Giorgos Lanthimos’s Dogtooth caused quite a splash last year, so many were eager to see what queasy weirdness his latest would offer. Alps is barely less weird, somewhat less queasy, and just as opaque. Even more than his last film, it also teeters on the verge of being merely affected.
A big crash of Carmina Burana opens proceedings in style, as a skinny girl goes through her rhythmic gymnastics routine, but it is some time before we learn that she is part of a group called Alps so-named, in a deadpan explanation, for the symbolic irreplaceability of the greatest of all mountain ranges, and for the fact it gives no clue as to what they do. The audience indeed has no clue, for rather longer than is tolerable, even if one knows in advance; but it become clear that they act as substitutes for the deceased, playing roles and reciting scripts for the bereaved partners and families. Of the four members of the group, Anna (Aggeliki Papoulia) seems to be the busiest, playing best friend to a blind old woman, lover of a lighting salesman (with amusingly stilted English dialogue) and covertly taking the place of a teenaged tennis player, whilst telling her colleagues the girl is getting better in the hospital where she works.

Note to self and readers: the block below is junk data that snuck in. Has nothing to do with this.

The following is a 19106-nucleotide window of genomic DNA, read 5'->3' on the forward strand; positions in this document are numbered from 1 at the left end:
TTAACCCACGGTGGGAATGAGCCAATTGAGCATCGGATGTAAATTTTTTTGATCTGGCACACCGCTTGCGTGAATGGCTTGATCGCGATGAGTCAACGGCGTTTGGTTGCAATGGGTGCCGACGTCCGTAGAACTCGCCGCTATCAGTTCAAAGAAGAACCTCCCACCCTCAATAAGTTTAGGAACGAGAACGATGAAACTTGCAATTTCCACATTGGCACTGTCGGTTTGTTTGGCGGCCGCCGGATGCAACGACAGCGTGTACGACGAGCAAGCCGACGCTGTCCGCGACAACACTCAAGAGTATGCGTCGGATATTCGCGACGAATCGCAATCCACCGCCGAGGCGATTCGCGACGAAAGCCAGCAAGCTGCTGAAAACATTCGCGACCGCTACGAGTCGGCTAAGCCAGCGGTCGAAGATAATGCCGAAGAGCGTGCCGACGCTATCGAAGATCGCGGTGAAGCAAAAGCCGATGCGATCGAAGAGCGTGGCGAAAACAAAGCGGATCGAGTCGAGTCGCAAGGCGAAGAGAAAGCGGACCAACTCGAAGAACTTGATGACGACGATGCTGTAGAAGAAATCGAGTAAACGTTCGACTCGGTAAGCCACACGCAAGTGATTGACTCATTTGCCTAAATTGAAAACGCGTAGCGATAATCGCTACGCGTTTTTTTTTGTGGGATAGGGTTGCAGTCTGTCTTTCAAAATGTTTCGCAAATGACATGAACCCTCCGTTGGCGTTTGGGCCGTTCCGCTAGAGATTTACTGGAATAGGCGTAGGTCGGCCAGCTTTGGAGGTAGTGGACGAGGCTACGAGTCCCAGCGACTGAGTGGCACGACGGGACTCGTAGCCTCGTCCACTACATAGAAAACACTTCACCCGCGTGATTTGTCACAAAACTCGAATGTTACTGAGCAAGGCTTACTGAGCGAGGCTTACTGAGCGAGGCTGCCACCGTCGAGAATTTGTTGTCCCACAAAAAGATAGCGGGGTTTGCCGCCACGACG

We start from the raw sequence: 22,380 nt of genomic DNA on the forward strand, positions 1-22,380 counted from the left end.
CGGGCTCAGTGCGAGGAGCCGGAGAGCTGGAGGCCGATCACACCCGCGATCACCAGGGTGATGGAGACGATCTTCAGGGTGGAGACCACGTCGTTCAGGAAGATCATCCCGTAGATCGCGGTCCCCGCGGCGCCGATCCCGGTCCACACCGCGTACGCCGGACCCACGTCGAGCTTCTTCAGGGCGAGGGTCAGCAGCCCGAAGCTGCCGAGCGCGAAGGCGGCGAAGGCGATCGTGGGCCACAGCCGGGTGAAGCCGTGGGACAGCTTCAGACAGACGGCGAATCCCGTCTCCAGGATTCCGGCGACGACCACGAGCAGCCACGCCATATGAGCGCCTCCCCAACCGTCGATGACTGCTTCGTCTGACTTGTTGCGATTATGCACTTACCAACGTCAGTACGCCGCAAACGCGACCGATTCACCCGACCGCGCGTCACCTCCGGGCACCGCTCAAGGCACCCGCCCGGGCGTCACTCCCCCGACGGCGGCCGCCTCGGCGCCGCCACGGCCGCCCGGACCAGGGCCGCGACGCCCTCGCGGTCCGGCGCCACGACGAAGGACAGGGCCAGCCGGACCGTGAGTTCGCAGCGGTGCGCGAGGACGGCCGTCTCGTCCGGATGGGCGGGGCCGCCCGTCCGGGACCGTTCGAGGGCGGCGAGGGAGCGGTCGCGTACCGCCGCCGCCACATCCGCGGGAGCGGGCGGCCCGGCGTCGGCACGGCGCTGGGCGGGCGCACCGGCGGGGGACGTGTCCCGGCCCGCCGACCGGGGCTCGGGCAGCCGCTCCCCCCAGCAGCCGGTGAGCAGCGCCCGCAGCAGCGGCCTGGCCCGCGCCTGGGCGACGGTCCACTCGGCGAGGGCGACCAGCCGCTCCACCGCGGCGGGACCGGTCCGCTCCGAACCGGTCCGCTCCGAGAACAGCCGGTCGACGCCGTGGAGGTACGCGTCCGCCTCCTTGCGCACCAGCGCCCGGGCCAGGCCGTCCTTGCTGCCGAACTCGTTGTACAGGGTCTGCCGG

When she’s found out, she goes a bit crazy of course, and for all Lanthimos’s opacity, there’s too much obviousness here: a large plate glass window is there to be broken, even if after several attempts; and if the baton held by the Alps leader (“Mont Blanc”) who has discovered her deceit, can stay the same color, or turn red, you know which it will do, and just what will turn it red. The final line is a repeat – by the gymnast – of an earlier spiel, which in itself sounded rote, and along with the fact that for some time we cannot be sure if Anna’s father is her father, or if she is substituting for his comfort, there’s an oblique point about the roles we play for one another. But it’s merely hinting, and holds no more power than the repeatedly fuzzy focus that blurs much of the frame, keeping an ear or shoulder sharp at the edge, while the person being listened or spoken to remains obscured. Personality may indeed be ill-defined, and our ability to connect with or understand others unfocused, but like much of the rest of the film’s quirks, with the audience kept at arm’s length, this plays as a stylistic affectation rather than effective thesis. There’s plenty of humour, from Papoulia’s wonky dancing and the show-off old-folks at her father’s dance club, to Mont Blanc’s Bruce Lee substitution in a game the group plays to amuse itself, but for its more serious subtext, it is a film of suggestion rather than substance.